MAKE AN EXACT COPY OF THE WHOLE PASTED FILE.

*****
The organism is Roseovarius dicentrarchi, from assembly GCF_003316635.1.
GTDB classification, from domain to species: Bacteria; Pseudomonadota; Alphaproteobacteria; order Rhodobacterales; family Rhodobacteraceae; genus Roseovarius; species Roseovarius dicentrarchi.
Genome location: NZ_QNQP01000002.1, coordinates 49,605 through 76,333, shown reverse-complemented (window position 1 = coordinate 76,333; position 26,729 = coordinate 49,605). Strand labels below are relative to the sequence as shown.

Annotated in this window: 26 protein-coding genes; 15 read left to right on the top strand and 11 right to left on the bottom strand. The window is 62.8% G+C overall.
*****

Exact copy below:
The organism is Roseovarius dicentrarchi, from assembly GCF_003316635.1.
GTDB classification, from domain to species: Bacteria; Pseudomonadota; Alphaproteobacteria; order Rhodobacterales; family Rhodobacteraceae; genus Roseovarius; species Roseovarius dicentrarchi.
Genome location: NZ_QNQP01000002.1, coordinates 49,605 through 76,333, shown reverse-complemented (window position 1 = coordinate 76,333; position 26,729 = coordinate 49,605). Strand labels below are relative to the sequence as shown.

Annotated in this window: 26 protein-coding genes; 15 read left to right on the top strand and 11 right to left on the bottom strand. The window is 62.8% G+C overall.